|시간 제한||메모리 제한||제출||정답||맞은 사람||정답 비율|
|1 초||128 MB||16||8||7||63.636%|
Little Johnny - a well-respected young mathematician - has a younger sister, Justina. Johnny likes his sister very much and he gladly helps her with her homework, but, like most scientific minds, he does mind solving the same problems again. Unfortunately, Justina is a very diligent pupil, and so she asks Johnny to review her assignments many times, for sake of certainty. One sunny Friday, just before the famous Long May Weekend1 the math teacher gave many exercises consisting in finding the axes of symmetry of various geometric figures. Justina is most likely to spend considerable amount of time solving these tasks. Little Johnny had arranged himself a trip to the seaside long time before, nevertheless he feels obliged to help his little sister. Soon, he has found a solution - it would be best to write a programme that would ease checking Justina's solutions. Since Johnny is a mathematician, not a computer scientist, and you are his best friend, it falls to you to write it.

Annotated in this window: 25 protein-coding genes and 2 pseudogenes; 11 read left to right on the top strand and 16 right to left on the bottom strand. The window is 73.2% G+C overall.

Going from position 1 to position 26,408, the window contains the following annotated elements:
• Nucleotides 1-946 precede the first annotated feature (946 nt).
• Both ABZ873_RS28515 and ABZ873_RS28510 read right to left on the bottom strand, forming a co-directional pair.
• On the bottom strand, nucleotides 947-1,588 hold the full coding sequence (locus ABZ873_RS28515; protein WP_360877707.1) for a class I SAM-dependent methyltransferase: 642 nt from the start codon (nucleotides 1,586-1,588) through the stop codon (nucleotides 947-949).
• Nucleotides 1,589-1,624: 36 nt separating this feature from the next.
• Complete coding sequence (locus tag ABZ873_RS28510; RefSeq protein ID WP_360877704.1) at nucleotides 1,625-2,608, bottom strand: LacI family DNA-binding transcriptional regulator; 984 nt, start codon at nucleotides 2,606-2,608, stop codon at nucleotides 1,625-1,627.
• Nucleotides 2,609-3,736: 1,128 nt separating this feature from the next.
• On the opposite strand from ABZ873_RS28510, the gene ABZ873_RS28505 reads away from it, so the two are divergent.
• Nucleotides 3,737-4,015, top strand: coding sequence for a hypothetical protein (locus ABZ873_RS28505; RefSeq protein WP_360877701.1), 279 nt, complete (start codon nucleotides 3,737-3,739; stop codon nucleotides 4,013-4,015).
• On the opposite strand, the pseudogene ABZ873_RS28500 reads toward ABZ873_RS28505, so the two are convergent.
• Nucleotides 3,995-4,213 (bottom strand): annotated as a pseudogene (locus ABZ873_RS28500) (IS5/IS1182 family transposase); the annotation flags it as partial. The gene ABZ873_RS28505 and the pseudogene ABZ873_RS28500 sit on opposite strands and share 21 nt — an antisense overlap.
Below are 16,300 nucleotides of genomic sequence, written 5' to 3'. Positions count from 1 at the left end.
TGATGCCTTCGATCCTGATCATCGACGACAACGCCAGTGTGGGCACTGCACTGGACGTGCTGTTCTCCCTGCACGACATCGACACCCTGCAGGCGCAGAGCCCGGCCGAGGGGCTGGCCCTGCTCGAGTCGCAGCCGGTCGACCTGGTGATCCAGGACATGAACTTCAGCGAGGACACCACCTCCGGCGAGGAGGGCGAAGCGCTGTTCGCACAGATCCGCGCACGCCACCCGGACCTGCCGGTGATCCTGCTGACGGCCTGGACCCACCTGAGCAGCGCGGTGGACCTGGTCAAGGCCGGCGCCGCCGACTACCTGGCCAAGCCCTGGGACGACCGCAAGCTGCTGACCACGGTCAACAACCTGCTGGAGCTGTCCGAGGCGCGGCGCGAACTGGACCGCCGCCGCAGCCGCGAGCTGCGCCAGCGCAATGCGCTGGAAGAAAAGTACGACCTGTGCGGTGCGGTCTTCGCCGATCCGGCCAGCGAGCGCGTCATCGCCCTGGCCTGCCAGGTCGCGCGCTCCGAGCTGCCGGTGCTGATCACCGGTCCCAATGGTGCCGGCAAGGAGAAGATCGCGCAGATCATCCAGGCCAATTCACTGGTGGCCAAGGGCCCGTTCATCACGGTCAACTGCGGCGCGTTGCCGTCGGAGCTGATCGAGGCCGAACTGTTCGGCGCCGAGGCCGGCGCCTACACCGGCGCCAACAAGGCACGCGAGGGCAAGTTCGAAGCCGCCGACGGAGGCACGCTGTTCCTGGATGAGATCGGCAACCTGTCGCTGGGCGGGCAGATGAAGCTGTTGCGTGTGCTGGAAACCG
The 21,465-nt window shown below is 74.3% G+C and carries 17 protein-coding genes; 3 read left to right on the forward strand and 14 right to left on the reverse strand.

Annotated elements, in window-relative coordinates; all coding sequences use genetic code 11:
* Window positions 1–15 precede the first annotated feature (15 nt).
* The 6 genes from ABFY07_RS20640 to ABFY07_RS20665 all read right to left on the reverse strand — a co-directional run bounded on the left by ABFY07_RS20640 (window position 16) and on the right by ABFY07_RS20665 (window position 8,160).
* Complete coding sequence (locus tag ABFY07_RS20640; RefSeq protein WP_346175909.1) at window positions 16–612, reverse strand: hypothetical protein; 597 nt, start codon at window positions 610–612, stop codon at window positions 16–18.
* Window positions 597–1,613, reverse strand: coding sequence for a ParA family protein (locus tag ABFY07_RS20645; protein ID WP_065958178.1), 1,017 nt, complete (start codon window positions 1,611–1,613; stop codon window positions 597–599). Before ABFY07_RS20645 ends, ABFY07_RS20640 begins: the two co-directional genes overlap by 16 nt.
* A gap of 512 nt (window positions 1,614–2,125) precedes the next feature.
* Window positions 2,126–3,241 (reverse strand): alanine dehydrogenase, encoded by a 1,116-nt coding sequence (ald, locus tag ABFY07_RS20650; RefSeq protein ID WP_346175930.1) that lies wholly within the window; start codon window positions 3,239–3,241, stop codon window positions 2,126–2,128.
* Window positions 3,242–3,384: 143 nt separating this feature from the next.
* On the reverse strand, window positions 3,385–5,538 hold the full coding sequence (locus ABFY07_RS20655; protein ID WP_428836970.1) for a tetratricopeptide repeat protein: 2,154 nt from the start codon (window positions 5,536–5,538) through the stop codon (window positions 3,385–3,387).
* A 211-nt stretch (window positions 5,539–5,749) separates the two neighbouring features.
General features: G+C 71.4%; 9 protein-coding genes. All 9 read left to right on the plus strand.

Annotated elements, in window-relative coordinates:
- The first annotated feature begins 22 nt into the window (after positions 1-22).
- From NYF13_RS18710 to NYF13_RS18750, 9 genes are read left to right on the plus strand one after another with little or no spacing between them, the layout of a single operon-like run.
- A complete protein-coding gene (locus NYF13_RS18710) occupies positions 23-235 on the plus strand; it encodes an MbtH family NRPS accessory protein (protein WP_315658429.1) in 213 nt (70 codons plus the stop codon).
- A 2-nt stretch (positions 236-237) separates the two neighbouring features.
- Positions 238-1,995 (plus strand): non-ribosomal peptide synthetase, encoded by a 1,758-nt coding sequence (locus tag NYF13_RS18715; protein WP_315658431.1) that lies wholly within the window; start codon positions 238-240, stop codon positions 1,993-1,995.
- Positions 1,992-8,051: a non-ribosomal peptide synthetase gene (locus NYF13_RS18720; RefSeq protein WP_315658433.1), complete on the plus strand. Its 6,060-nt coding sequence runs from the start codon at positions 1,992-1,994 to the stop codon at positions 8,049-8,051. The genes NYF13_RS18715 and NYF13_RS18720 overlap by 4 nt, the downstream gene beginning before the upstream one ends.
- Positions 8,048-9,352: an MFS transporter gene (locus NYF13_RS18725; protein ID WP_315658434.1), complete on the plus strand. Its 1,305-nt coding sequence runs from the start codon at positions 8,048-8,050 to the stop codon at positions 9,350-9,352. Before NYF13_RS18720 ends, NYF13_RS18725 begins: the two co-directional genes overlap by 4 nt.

Write a programme that:
In the first line of the input there is one integer t (1 ≤ t ≤ 10) - it is the number of polygons, for which the number of axes of symmetry is to be determined. Next, t descriptions of the polygons follow. The first line of each description contains one integer n (3 ≤ n ≤ 100,000) denoting the number of vertices of the polygon. In each of the following n lines there are two integers x and y (-100,000,000 ≤ x,y ≤ 100,000,000) representing the coordinates of subsequent vertices of the polygon. The polygons need not be convex, but they have no self-intersections - any two sides have at most one common point - their common endpoint, if they actually share it. Furthermore, no pair of consecutive sides is parallel.
Your programme should output exactly t lines, with the k’th line containing a sole integer nk - the number of axes of symmetry of the k’th polygon.
2 12 1 -1 2 -1 2 1 1 1 1 2 -1 2 -1 1 -2 1 -2 -1 -1 -1 -1 -2 1 -2 6 -1 1 -2 0 -1 -1 1 -1 2 0 1 1
1. In Poland, there is an accumulation of public and national holidays in the beginning of May. Those are: 1st May - May Day, the International Workers' Day, 2nd May - the Day of the Polish Flag, 3rd May - the Anniversary of Establishment of the First Constitution of Poland (dating back to the year 1795); Though the middle, quite recent, feast is not actually a holiday, it is, however, customary to make it a day out of work too. Now imagine that 1st May is on Monday or 3rd May on Friday and you will get the feeling what the Long May Weekend is!